Recently I've been looking at Povray, pyprocessing, and cfdg (version 3.0) as tools for creating digital images. I have branched two separate blogs where I mainly explore jruby + processing and processing.py

Tuesday, 15 February 2011

Grammar.py using a pseudo file alternative string buffer

Here is where I got he idea to experiment with string operations in python Efficient String Concatenation in Python. Here is my grammar.py modules with the cStringIO.StringIO() version (pseudo-file). These string operations highlight a major difference between python and java on the one hand compared with ruby. In ruby strings are mutable, so the most efficient way of doing these operations is to do the string replacement in situ, this makes for much neater code. The java language provides two classes of string buffer (which are both mutable) StringBuffer and StringBuilder (the former is synchronized and more expensive to run than the latter, so use StringBuilder unless you need synchronization, as I have in my processing lsystems library).

   1 """
   2 grammar.py module by Martin Prout
   3 A variant using cStringIO.StringIO pseudo file to store string data
   4 Supports the parsing of both stochastic and non-stochastic rules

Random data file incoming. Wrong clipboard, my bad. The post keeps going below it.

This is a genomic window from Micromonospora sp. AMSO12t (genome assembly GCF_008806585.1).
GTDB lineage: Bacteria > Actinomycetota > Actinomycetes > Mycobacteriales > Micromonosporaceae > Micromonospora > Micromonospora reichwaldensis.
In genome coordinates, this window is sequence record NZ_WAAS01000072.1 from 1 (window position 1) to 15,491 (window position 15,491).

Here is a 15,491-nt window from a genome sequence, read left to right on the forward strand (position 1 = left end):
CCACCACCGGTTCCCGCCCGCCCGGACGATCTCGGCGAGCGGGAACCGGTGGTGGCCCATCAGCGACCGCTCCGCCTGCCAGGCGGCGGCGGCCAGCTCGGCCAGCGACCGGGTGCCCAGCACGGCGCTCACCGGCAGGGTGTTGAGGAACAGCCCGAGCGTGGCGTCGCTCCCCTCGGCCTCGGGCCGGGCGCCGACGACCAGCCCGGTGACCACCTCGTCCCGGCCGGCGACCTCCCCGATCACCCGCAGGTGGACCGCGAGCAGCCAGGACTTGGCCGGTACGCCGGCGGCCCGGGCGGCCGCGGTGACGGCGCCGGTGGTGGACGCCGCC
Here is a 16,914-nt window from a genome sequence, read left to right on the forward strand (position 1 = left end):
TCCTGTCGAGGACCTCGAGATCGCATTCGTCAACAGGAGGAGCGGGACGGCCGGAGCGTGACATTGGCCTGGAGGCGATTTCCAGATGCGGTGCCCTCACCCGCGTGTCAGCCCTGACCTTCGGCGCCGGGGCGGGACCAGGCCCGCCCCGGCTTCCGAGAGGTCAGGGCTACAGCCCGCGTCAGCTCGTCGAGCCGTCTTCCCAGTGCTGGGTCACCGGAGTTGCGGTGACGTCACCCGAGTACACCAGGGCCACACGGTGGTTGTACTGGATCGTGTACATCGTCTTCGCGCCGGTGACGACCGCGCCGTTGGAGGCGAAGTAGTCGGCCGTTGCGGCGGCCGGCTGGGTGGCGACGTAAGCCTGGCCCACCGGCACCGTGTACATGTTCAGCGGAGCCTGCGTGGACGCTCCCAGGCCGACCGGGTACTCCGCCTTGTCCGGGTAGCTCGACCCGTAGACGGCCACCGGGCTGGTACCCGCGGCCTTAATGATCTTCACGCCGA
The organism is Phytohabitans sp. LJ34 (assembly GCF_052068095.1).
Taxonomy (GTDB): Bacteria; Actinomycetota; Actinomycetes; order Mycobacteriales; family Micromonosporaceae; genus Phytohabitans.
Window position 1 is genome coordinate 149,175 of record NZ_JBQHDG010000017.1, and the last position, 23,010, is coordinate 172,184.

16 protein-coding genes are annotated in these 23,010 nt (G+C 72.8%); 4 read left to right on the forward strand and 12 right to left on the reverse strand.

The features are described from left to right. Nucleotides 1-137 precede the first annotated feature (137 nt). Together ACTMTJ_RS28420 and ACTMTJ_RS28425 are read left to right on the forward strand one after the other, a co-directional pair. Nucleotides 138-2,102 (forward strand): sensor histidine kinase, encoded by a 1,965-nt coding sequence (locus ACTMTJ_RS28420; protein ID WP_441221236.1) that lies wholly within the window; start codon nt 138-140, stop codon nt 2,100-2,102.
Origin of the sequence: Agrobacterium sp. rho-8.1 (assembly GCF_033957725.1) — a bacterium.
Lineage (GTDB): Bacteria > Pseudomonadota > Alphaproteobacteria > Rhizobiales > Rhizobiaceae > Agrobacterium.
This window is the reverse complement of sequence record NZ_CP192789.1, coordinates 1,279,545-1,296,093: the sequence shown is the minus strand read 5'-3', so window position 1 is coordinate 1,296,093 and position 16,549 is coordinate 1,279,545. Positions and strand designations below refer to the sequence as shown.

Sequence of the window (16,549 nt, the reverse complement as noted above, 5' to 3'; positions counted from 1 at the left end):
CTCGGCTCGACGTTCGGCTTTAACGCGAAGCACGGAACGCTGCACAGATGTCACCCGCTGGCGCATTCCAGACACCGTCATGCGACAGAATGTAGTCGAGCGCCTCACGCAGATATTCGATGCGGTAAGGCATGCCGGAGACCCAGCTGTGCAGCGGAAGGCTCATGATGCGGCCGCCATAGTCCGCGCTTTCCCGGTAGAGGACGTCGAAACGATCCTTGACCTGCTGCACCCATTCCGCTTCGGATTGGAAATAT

5 axiom/rules are evaluated by the produce function, which uses the __weightedRule function
   6 to return any stochastic rule according to the input dict, the repeat function is used to repeatedly
   7 iterate the rules in a recursive fashion.
   8 Example Rules:
   9 
  10 Non-Stochastic = { "A": "A+F", "G": "GG", "X" :"G-G"}
  11 
  12 Stochastic = {"A" : {"BCD": 5, "C+C+C":10, "ACA": 40}, "B" : {"DE-F": 5, "CCC":10, "A[C]A": 40}}
  13 
  14 The Stochastic rule may contain non stochastic elements, in the above example there are two stochastic, elements,
  15 with keys "A" and "B". The stochastic rule is detected by checking the 'value' type is dict. The dict needs to of the
  16 form "string substitution" as key with the weighting as value.  A test function is included for the test conscious or
  17 skeptic.
  18 """
  19 
  20 
  21 import random
  22 
  23 def __weightedRule(rules):
  24     """
  25     A private method used to choose a substitution rule from a dict of rules, according to its
  26     weighted probality. 'rules' is expected to be a dict where the substition string is the 'key' 
  27     and the 'value' is the rule weight
  28     """
  29     rand = random.random()
  30     prob = 0
  31     tot = sum(rules.values())     # sum probabilities
  32     for rule in rules.keys():     # iterate over rule choices
  33         prob += rules.get(rule)   # add assigned probalities
  34         if ((rand * tot) < prob): # compare running total with scaled random value
  35             return(rule)
  36             
  37 def produce(axiom, rules):
  38     import cStringIO.StringIO # Experimenting with a local import statement    
  39     """
  40     The single rule substitution utility, that uses type to check for dict or str